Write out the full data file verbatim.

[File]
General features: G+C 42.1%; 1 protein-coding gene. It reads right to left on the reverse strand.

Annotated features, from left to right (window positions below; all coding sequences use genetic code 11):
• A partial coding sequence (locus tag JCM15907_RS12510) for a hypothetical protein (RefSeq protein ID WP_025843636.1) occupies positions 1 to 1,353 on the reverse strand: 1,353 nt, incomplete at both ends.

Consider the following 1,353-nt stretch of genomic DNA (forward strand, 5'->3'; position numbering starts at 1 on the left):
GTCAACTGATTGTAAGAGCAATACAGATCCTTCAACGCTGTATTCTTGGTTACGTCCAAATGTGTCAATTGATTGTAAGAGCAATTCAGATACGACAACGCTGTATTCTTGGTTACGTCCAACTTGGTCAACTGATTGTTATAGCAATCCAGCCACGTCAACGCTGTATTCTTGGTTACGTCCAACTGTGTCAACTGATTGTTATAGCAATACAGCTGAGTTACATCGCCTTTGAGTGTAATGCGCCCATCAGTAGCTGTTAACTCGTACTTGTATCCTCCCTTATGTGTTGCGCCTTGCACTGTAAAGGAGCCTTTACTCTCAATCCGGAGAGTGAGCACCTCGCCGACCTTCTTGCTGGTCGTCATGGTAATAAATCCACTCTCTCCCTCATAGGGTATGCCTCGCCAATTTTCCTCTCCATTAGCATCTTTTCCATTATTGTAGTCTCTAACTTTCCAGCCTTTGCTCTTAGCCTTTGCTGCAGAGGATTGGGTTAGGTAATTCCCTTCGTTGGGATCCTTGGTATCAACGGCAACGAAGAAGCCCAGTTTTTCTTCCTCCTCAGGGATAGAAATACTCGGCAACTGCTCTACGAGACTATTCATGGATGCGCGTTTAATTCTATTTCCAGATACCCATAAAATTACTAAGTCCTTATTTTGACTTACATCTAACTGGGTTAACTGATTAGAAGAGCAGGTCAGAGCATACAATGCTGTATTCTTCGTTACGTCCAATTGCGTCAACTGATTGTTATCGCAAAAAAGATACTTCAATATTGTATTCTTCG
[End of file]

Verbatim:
General features: G+C 42.1%; 1 protein-coding gene. It reads right to left on the reverse strand.

Annotated features, from left to right (window positions below; all coding sequences use genetic code 11):
• A partial coding sequence (locus tag JCM15907_RS12510) for a hypothetical protein (RefSeq protein ID WP_025843636.1) occupies positions 1 to 1,353 on the reverse strand: 1,353 nt, incomplete at both ends.

Consider the following 1,353-nt stretch of genomic DNA (forward strand, 5'->3'; position numbering starts at 1 on the left):
GTCAACTGATTGTAAGAGCAATACAGATCCTTCAACGCTGTATTCTTGGTTACGTCCAAATGTGTCAATTGATTGTAAGAGCAATTCAGATACGACAACGCTGTATTCTTGGTTACGTCCAACTTGGTCAACTGATTGTTATAGCAATCCAGCCACGTCAACGCTGTATTCTTGGTTACGTCCAACTGTGTCAACTGATTGTTATAGCAATACAGCTGAGTTACATCGCCTTTGAGTGTAATGCGCCCATCAGTAGCTGTTAACTCGTACTTGTATCCTCCCTTATGTGTTGCGCCTTGCACTGTAAAGGAGCCTTTACTCTCAATCCGGAGAGTGAGCACCTCGCCGACCTTCTTGCTGGTCGTCATGGTAATAAATCCACTCTCTCCCTCATAGGGTATGCCTCGCCAATTTTCCTCTCCATTAGCATCTTTTCCATTATTGTAGTCTCTAACTTTCCAGCCTTTGCTCTTAGCCTTTGCTGCAGAGGATTGGGTTAGGTAATTCCCTTCGTTGGGATCCTTGGTATCAACGGCAACGAAGAAGCCCAGTTTTTCTTCCTCCTCAGGGATAGAAATACTCGGCAACTGCTCTACGAGACTATTCATGGATGCGCGTTTAATTCTATTTCCAGATACCCATAAAATTACTAAGTCCTTATTTTGACTTACATCTAACTGGGTTAACTGATTAGAAGAGCAGGTCAGAGCATACAATGCTGTATTCTTCGTTACGTCCAATTGCGTCAACTGATTGTTATCGCAAAAAAGATACTTCAATATTGTATTCTTCG